Taliban Orders Arrests Of Possible Chinese Spies

(FreedomBeacon.com)- According to the Afghan news agency Khaama Press, militants from the Taliban seized five persons on suspicion of trying to smuggle lithium over the border into China, including two Chinese nationals and three Afghans. The event took place on Afghanistan’s eastern border with China, in Jalalabad.

A crucial element in efforts to “transition” the globe away from the extensive use of fossil fuels and toward a “green” economy is lithium, a metal that is used to make batteries for electric vehicles and other types of batteries. China is the leading manufacturer of lithium-ion batteries in the world, and Australia, Chile, and China together produce around 90% of the world’s lithium.

Afghanistan is thought to have some of the world’s greatest lithium deposits, even though it isn’t a prominent participant in the market right now. Afghanistan also has abundant amounts of other rare-earth minerals, fossil fuels, and other kinds of natural resources. Since assuming power in August 2021 as a consequence of President Joe Biden breaching a deal with the organization to remove its forces from the nation by May of that year, the Taliban has shown a strong interest in utilizing such resources.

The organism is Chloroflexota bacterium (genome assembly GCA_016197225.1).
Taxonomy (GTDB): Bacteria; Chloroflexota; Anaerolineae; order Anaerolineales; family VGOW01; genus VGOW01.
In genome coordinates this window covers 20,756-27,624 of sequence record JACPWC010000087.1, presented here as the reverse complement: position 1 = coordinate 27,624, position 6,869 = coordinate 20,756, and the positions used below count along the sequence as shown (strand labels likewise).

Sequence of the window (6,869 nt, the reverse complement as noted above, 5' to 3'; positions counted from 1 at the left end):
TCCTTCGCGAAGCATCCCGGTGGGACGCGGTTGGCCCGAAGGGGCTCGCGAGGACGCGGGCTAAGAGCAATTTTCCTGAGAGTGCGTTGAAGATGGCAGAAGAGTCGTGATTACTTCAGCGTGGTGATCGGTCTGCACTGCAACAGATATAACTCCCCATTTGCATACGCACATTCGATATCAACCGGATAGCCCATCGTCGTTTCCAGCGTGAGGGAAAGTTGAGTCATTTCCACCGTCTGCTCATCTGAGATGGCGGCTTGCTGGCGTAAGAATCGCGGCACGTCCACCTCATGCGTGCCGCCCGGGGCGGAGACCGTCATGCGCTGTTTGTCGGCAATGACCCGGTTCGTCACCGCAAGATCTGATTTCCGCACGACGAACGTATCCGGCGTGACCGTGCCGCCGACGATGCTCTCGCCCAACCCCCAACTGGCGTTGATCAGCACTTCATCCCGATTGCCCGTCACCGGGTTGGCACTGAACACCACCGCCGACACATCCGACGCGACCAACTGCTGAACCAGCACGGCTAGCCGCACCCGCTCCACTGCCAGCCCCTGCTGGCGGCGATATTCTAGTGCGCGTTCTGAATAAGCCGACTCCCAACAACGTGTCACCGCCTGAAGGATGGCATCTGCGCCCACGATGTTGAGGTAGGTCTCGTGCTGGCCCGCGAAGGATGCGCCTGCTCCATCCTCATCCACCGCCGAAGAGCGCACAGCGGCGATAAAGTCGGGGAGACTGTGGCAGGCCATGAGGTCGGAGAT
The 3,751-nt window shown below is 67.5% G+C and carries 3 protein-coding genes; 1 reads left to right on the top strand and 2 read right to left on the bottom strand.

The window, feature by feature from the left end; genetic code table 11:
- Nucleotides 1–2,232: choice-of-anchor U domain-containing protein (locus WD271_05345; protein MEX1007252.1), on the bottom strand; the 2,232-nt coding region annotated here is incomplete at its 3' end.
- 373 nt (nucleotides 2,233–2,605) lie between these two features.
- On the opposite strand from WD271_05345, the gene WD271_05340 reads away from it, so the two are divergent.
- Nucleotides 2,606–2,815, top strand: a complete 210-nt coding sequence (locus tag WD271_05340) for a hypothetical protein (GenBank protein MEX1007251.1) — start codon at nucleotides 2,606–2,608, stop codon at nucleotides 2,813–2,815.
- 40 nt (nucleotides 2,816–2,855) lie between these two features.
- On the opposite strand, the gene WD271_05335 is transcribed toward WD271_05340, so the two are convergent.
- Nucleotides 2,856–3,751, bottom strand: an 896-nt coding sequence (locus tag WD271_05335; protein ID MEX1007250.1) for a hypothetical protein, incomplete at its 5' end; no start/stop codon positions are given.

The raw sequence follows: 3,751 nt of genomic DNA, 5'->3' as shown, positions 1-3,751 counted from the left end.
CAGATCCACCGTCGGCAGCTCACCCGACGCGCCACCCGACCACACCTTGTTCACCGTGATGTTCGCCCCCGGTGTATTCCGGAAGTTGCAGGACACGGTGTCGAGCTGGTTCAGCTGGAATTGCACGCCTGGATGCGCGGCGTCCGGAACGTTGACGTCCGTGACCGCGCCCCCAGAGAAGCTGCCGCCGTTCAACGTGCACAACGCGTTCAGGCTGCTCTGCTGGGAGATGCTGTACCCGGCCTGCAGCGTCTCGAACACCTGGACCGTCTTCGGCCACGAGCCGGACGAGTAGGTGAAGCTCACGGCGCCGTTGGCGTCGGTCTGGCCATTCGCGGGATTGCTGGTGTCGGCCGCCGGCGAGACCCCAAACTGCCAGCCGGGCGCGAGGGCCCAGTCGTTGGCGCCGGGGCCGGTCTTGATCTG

Numerous accounts of the event from various media sources do not name the suspects or mention any probable involvement of the Chinese Communist Party in the arrests or the smuggling. According to one story, the guys were detained while in possession of 1,000 metric tons of lithium-containing rocks.

With the goal of constructing industries and exploring for valuable natural resources, Taliban militants have explored lucrative partnerships with the Chinese government. Leaders of the Taliban have also shown interest in China’s exploitative Belt and Road Initiative (BRI), which provides predatory loans to developing nations in return for the construction of cumbersome infrastructure projects.

Numerous surveys and analyses throughout the years have estimated that Afghanistan’s rare-earth mineral deposits are worth up to $1 trillion. Experts think Afghanistan may benefit from its large iron, copper, and gemstone resources in addition to one of the most coveted minerals, lithium.

As a consequence, it has attracted smuggling and illicit mining for decades. No significant mining agreements between China and Taliban militants have been made public to yet.